The benefits of this service cannot be expressed simply in terms of cost savings, important though these are. In practice, the risk management benefits may be of even greater significance, says Wise. “The risks presented by a failed settlement or a misprocessed corporate action may be extremely large – resulting in late delivery of funds, sizeable claims or even a potential exclusion from the market. Faced with these risks, it is unthinkable that wealth managers should continue to settle for sub-optimal levels of processing efficiency from their service provider.”
The same applies to fund custody, where many private banks and wealth managers have been happy to offer fund custody themselves – or to avail of fund custody from their platform provider principally because this service is bundled with their wider service package. “By sticking with these arrangements, wealth managers need to question whether they are delivering best value to their investor customers – and are truly offering the highest standards of operational processing expected from financial regulators,” says Wise.
Ensuring value for money for end investors is not the sole objective of the FCA. Asset protection is also an increasingly high priority as shown by the changes to the CASS rules. As of June 2015, any firm acting as an intermediary or providing custody or depositary services has to ring-fence clients’ money from the outset.
Such a requirement necessitates a large balance sheet and an operational infrastructure beyond reproach. For large wealth managers that have previously processed their funds in-house, the regulatory changes have made this approach unsustainable and led many to look for a trusted third party with which to partner.
Clearstream’s confirmation by the FCA as a ‘Commercial Settlement System’ (CSS), under Policy Section 14/9, has been a big endorsement of its status as a place of safekeeping for client assets, says Wise, and has proved to be a popular selling point for wealth managers.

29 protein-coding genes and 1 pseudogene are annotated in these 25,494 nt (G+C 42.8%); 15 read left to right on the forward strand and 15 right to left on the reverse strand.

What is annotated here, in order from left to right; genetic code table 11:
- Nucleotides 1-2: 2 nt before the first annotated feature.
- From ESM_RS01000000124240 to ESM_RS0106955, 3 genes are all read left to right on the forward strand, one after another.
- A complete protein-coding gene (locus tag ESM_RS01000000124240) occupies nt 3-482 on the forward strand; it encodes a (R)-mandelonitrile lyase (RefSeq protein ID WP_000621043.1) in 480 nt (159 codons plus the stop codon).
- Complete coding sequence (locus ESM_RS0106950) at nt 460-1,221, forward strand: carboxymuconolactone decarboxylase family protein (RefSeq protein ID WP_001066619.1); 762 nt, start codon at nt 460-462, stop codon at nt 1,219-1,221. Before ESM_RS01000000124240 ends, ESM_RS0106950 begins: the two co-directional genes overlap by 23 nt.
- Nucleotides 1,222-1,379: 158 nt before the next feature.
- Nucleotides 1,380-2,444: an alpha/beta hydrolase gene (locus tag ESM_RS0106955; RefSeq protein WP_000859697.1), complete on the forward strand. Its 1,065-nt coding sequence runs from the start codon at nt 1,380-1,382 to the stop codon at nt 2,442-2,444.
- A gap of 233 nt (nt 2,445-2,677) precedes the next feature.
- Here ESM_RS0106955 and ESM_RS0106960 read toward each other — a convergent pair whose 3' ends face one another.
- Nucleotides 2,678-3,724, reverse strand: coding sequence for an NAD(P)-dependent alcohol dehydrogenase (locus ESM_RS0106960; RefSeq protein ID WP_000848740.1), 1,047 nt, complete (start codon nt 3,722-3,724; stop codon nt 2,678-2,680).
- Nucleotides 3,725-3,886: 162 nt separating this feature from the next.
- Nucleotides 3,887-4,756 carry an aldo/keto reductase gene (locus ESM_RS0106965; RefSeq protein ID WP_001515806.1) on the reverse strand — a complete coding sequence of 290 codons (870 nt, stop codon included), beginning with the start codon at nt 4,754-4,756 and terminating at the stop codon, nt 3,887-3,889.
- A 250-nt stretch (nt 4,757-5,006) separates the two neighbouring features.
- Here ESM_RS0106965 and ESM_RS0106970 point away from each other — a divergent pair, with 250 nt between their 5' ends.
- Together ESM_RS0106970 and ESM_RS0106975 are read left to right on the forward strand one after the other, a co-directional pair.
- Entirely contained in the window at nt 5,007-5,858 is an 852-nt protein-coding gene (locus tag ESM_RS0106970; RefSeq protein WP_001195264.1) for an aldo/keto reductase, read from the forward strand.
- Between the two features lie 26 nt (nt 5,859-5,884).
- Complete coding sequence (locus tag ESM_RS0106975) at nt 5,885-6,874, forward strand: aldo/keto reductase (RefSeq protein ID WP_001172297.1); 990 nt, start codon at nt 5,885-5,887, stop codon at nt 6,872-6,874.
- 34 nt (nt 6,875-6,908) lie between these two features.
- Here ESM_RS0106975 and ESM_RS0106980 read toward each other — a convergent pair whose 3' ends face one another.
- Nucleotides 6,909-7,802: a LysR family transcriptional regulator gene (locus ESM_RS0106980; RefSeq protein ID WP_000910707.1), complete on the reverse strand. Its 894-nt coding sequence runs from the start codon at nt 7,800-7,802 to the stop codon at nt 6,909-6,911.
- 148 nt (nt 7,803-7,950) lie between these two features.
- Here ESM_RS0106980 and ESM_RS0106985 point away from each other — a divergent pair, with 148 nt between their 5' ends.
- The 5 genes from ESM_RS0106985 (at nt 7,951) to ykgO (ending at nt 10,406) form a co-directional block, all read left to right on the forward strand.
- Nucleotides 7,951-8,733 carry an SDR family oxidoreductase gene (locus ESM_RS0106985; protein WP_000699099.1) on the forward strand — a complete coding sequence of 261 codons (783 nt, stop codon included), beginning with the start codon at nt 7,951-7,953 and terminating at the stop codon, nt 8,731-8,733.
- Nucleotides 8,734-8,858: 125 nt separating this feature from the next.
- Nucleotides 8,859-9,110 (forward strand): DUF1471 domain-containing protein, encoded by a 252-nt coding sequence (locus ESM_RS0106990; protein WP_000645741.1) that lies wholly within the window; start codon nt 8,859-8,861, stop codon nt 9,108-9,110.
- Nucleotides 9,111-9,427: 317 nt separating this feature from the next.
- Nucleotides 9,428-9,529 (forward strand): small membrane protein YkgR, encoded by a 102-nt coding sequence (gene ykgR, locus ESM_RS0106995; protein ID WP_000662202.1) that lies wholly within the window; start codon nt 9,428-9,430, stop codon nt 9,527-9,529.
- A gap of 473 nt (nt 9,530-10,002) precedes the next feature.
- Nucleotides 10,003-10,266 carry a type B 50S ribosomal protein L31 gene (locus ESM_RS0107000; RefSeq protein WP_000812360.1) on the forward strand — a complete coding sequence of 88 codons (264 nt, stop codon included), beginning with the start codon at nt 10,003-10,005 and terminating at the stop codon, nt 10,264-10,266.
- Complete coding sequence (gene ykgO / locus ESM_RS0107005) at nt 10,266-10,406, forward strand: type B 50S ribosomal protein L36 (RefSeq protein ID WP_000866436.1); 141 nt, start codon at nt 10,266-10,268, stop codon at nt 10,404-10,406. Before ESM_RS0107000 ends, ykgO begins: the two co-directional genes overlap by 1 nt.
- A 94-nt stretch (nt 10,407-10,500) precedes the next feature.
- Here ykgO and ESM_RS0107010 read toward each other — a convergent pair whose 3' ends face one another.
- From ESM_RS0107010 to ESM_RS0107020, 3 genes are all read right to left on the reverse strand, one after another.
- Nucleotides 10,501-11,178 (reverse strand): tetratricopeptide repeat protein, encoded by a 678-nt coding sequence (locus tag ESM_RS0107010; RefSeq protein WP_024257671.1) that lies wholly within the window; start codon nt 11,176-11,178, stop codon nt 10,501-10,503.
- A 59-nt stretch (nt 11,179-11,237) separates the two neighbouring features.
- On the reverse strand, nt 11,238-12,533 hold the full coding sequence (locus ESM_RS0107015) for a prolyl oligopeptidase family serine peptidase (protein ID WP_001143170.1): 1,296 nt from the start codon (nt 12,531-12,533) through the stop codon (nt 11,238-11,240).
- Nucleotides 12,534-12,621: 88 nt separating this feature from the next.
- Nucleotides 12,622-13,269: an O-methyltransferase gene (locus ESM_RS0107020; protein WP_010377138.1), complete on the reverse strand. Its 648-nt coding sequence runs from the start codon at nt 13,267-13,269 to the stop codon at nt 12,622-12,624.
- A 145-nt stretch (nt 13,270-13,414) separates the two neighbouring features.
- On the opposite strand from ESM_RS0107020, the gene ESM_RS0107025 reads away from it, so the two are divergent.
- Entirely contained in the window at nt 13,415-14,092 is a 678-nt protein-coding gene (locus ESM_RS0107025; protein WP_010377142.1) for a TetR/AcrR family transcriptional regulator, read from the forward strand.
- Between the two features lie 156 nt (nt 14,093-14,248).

For example, Brewin Dolphin, one of the UK’s largest wealth managers, has appointed Clearstream to take on its fund custody business. “The new CASS rules were big drivers for Brewin Dolphin,” says Wise. “Client asset protection were agenda points one, two and three for them, and having spoken to the regulators personally and seeing what their regulatory agenda is looking to achieve, I can very much see why.”
Similarly, Barclays Wealth has also entrusted Clearstream with the custody of its funds business. “Clearstream is an AA rated bank, with robust and proven technology. This, coupled with our FCA status, assures clients that our delivery versus payment third-party fund settlement and processing is optimal for their and their clients’ needs,” says Wise.
Wise is also confident that an increasing number of wealth managers will look to outsource the custody of the alternative products they hold for their institutional clients. At present there is a tendency to use the platforms and supermarkets for the vanilla investment products and keep the more complex funds in-house. “If I was a wealth manager I would be increasingly concerned about having those products in my safe-keeping, processed by my in-house team,” he says. “The staff may be experts in bonds and equities but there are third-party providers out there with a proven capability in processing hedge funds. There’s simply no point in taking such operational risk.”
With the Financial Conduct Authority (FCA) monitoring fund processing and asset protection ever more closely, wealth managers are coming under pressure to appoint best-in-class fund processing, says Wise. “With these dynamics, we are seeing wealth managers and private banks applying greater rigour to the selection and monitoring of their service providers.
Some are now recognising the high levels of risk and inefficiency embedded in their existing providers’ custody networks and operational procedures – and they are taking steps to put better arrangements in place.”
©2016 funds europe